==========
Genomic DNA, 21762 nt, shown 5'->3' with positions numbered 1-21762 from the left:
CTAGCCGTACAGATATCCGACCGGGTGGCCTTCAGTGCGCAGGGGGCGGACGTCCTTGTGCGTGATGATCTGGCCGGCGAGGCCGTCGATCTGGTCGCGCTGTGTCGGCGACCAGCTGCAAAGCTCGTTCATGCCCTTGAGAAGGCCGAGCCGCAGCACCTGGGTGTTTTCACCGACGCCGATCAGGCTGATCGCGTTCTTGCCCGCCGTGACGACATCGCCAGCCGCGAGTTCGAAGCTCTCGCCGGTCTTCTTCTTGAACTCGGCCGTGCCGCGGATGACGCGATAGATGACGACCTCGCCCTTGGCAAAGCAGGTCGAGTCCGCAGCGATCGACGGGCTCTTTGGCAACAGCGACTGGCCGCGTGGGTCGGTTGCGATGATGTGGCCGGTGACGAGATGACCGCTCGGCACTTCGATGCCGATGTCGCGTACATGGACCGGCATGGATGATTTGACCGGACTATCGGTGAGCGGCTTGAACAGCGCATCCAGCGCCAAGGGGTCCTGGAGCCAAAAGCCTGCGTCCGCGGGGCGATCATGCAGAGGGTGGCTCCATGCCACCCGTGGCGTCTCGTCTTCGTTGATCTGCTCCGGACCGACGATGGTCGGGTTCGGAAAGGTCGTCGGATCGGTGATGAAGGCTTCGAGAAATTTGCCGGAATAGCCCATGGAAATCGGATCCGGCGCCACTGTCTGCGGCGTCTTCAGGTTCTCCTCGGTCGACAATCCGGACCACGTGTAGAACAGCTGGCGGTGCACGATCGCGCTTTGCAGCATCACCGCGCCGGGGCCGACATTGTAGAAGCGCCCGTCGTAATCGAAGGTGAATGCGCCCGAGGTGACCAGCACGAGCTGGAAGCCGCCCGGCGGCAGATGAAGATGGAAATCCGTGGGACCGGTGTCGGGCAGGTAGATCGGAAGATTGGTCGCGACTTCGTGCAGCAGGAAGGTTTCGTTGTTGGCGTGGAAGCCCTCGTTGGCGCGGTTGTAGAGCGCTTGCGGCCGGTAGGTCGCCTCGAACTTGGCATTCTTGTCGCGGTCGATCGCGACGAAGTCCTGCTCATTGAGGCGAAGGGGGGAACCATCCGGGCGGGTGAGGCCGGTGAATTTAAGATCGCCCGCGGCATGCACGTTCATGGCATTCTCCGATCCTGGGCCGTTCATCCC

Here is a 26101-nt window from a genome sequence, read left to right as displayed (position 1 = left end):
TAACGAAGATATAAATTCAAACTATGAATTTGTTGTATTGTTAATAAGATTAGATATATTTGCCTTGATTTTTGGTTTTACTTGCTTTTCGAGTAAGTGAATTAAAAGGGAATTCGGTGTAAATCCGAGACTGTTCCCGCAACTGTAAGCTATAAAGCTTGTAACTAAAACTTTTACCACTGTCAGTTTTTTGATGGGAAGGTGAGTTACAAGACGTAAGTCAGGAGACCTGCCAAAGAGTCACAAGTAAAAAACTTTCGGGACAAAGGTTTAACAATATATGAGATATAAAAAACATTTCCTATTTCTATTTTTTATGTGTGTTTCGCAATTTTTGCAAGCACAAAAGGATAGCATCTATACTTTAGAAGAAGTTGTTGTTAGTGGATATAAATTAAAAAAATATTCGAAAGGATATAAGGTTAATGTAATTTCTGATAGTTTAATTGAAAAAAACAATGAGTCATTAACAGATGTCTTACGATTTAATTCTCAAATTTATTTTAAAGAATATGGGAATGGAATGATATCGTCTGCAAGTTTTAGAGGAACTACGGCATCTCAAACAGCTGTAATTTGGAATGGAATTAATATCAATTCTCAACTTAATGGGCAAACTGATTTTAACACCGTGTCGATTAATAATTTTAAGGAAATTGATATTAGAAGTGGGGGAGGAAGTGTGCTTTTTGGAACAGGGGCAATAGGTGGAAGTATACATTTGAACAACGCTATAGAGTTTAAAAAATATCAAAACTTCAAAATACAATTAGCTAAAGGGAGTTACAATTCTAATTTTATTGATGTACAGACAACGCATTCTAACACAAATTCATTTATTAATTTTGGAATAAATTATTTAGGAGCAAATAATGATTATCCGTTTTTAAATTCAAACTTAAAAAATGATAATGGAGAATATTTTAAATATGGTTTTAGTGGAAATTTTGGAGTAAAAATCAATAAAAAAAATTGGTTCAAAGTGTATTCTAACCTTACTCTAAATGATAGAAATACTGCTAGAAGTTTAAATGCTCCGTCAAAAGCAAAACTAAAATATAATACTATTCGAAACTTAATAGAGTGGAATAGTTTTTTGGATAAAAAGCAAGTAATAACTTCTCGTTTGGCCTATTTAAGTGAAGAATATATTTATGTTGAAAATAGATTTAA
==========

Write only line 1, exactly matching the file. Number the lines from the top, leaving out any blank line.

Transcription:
Genomic DNA, 21762 nt, shown 5'->3' with positions numbered 1-21762 from the left: